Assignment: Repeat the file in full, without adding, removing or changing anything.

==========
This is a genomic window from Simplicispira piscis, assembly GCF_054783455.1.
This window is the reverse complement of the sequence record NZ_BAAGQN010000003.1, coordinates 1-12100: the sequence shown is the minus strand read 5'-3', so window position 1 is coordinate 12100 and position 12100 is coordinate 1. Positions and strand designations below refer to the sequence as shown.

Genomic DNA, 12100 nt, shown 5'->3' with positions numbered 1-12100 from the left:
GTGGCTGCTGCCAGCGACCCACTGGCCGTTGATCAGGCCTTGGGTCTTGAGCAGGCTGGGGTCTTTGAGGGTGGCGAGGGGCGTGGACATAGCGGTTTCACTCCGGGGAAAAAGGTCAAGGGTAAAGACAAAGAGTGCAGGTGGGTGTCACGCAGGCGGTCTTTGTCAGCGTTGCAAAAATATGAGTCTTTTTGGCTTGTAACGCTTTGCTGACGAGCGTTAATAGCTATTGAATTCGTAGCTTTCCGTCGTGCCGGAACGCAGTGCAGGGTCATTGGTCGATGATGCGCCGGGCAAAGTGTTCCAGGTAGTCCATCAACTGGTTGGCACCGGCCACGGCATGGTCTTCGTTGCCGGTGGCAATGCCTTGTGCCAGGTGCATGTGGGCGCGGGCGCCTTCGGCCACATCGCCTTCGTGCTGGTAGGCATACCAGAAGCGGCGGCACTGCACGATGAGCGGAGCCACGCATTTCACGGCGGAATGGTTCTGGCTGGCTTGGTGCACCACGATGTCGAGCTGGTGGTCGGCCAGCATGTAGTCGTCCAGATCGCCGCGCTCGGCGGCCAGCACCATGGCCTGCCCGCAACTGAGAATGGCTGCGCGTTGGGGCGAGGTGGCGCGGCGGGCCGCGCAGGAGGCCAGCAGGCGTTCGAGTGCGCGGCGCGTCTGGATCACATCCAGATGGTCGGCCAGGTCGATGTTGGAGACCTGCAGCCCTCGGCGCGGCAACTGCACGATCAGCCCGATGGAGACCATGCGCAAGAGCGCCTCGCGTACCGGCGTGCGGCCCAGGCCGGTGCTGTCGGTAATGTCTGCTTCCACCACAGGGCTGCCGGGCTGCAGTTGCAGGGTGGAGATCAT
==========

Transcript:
This is a genomic window from Simplicispira piscis, assembly GCF_054783455.1.
This window is the reverse complement of the sequence record NZ_BAAGQN010000003.1, coordinates 1-12100: the sequence shown is the minus strand read 5'-3', so window position 1 is coordinate 12100 and position 12100 is coordinate 1. Positions and strand designations below refer to the sequence as shown.

Genomic DNA, 12100 nt, shown 5'->3' with positions numbered 1-12100 from the left:
GTGGCTGCTGCCAGCGACCCACTGGCCGTTGATCAGGCCTTGGGTCTTGAGCAGGCTGGGGTCTTTGAGGGTGGCGAGGGGCGTGGACATAGCGGTTTCACTCCGGGGAAAAAGGTCAAGGGTAAAGACAAAGAGTGCAGGTGGGTGTCACGCAGGCGGTCTTTGTCAGCGTTGCAAAAATATGAGTCTTTTTGGCTTGTAACGCTTTGCTGACGAGCGTTAATAGCTATTGAATTCGTAGCTTTCCGTCGTGCCGGAACGCAGTGCAGGGTCATTGGTCGATGATGCGCCGGGCAAAGTGTTCCAGGTAGTCCATCAACTGGTTGGCACCGGCCACGGCATGGTCTTCGTTGCCGGTGGCAATGCCTTGTGCCAGGTGCATGTGGGCGCGGGCGCCTTCGGCCACATCGCCTTCGTGCTGGTAGGCATACCAGAAGCGGCGGCACTGCACGATGAGCGGAGCCACGCATTTCACGGCGGAATGGTTCTGGCTGGCTTGGTGCACCACGATGTCGAGCTGGTGGTCGGCCAGCATGTAGTCGTCCAGATCGCCGCGCTCGGCGGCCAGCACCATGGCCTGCCCGCAACTGAGAATGGCTGCGCGTTGGGGCGAGGTGGCGCGGCGGGCCGCGCAGGAGGCCAGCAGGCGTTCGAGTGCGCGGCGCGTCTGGATCACATCCAGATGGTCGGCCAGGTCGATGTTGGAGACCTGCAGCCCTCGGCGCGGCAACTGCACGATCAGCCCGATGGAGACCATGCGCAAGAGCGCCTCGCGTACCGGCGTGCGGCCCAGGCCGGTGCTGTCGGTAATGTCTGCTTCCACCACAGGGCTGCCGGGCTGCAGTTGCAGGGTGGAGATCAT